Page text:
For the three months ending December 26 of last year, the company recorded profits of 95 cents per share, nearly three times the 33 cents per share posted in the corresponding quarter a year earlier.
Apple also reported $1.71 billion in revenues, a significant increase from 1998's first-quarter revenues of $1.6 billion and an important measure of the company's long-term prospects. In addition, gross margins came in at 28.2 percent, up from 22.4 percent in the previous year.
It was the company's first year-over-year quarterly revenue growth since the fiscal first quarter of 1996.
The quarter's results included a $29 million after-tax gain from the sale of 2.9 million shares of ARM Holdings. Without this one-time-only item, the company's net income for the quarter would have been $123 million, or 78 cents per share.
Even without gains from stock sales, the results easily bettered Wall Street expectations: Analysts were predicting earnings of 70 cents per share, according to the consensus estimate compiled by First Call.
"The turnaround is--if not totally complete--close to complete," said analyst Daniel Kunstler of J.P. Morgan Securities.
Hurdles still to be cleared include unveiling a new low-cost, consumer portable product in the first half of 1999, which is expected to boost demand from new users rather than just loyal Macintosh buyers, much as the iMac has done. "Apple right now is really on a roll and is in the middle of major momentum," Prince Alwaleed bin Talal, who owns about 5 percent of Apple's shares, told Bloomberg News. "The important thing is they have to keep it up."
Cupertino, California-based Apple's shares closed the day at $46.5, up .375 percent from Tuesday's close. Earnings were released after the close of U.S. trading. The stock price has almost quadrupled since touching a low of 12.9375 at the end of 1997, and it was the third-best performing stock in the Standard & Poor's 500 Index in 1998.
With a year of profits in the bank, analysts say Apple is moving beyond a turnaround story. However, it still has a final hurdle to overcome in 1999: The company must show it can sustain sales growth beyond its market of core fans.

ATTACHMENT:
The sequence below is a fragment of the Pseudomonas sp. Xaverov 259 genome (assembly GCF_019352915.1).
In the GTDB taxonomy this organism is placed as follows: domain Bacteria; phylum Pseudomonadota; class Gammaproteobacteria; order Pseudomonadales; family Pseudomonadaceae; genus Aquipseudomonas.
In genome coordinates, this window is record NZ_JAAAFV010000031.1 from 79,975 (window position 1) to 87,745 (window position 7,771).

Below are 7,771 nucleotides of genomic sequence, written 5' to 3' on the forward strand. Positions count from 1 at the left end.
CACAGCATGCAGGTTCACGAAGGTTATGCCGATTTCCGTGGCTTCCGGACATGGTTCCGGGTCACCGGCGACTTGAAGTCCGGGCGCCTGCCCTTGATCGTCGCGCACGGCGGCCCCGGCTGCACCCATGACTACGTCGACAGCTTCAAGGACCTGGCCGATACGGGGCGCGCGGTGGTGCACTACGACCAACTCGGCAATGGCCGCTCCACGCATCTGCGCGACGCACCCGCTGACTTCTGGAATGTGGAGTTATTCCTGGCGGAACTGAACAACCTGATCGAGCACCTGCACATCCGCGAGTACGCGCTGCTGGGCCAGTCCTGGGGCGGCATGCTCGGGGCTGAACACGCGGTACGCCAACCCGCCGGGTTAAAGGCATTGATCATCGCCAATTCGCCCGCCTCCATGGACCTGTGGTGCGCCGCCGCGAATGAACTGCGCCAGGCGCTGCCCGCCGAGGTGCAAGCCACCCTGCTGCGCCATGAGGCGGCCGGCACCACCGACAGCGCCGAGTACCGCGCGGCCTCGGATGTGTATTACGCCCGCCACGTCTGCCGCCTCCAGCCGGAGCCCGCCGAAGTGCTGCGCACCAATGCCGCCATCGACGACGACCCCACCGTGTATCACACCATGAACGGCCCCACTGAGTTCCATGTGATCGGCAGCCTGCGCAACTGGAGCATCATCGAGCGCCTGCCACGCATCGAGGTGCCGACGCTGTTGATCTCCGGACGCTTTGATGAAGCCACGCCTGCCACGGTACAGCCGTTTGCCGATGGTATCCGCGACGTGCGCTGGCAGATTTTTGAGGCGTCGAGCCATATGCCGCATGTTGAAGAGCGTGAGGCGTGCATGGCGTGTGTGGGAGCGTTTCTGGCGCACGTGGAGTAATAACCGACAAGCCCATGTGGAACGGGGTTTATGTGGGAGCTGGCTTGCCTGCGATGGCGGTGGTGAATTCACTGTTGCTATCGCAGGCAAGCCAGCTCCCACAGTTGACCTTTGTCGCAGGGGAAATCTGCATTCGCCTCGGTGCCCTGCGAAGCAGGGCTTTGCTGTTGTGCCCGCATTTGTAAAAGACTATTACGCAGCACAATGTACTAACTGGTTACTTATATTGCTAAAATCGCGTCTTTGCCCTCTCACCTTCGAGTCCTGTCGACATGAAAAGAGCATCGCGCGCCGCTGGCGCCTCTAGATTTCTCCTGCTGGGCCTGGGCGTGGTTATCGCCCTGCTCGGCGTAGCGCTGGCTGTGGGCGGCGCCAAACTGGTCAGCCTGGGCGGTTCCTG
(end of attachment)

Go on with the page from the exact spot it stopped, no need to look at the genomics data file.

Interim CEO Steve Jobs declared earlier this month that Apple would announce a quarterly profit and indicated that the popular iMac continued to sell at a rapid pace--so much so that some analysts raised their earnings estimates slightly after the speech. Jobs delivered on his promise in spades.
The company said it sold 519,000 iMacs during the quarter, which translated into overall unit growth of 49 percent compared to the same period a year ago. Ending inventory dropped to $25 million, which represents two days of inventory.
"Unit growth year over year was three to four times higher than the industry average," Jobs said in a statement. "In addition, Apple ended the quarter with only two days of inventory, besting industry-leading Dell's seven days of inventory."
Apple CFO Fred Anderson told analysts in a conference call not to expect inventory to stay at those same levels in the upcoming quarter. Anderson said the company's goals are to maintain four to six days of inventory, which would still "place us in an industry leading position," he noted.
First quarter inventory levels were unusually low because of the company's decision to stop selling systems from its online store in early December and to stop shipping systems to dealers during that same time period as the company prepared to release new iMacs and Power Macintosh G3 systems in early January, reseller sources previously told CNET News.com.
As expected, Anderson reiterated research showing that 32 percent of iMac buyers were new computer users, which combined with another 13 percent of purchasers being owners of Windows-based machines showed the company was growing.
"We couldn't be more pleased that the iMac is increasing our installed base. For the first time in over three years, Apple has achieved unit, revenue, and earnings growth," in the same quarter, said a pleased Anderson.
iMacs account for 55 percent of shipments
iMac's accounted for more than 55 percent of the systems Apple shipped during the quarter, compared to 33 percent for the prior quarter where there was constrained supply of the systems.
Higher sales of the iMac pulled down the company's average system selling price from approximately $2,400 in the first quarter of 1998 to $1,740 this quarter, yet the company's profit margins were at their highest levels in four years. Anderson attributed Apple's improved margins to high sales of Macintosh operating system upgrades and improved notebook sales.
Apple doesn't expect to see profit margins continue to increase in the second quarter and unit sales growth is expected to slow because the period is historically a slow one for the company, Anderson cautioned. Still, he stated lofty goals for the next quarter.
"Our objective continues to be to grow unit sales and revenue above the industry growth rate, achieve margins above 25 percent [and hold operating expenses constant," Anderson said.
"There's still plenty of question marks--Apple has to execute well, they have to continue to come up with what they call 'insanely great products,'" said Andrew Neff of Bear Stearns, prior to today's earnings report. "Their problems are not over. But they are much stronger than they've been in years."
Bloomberg contributed to this report.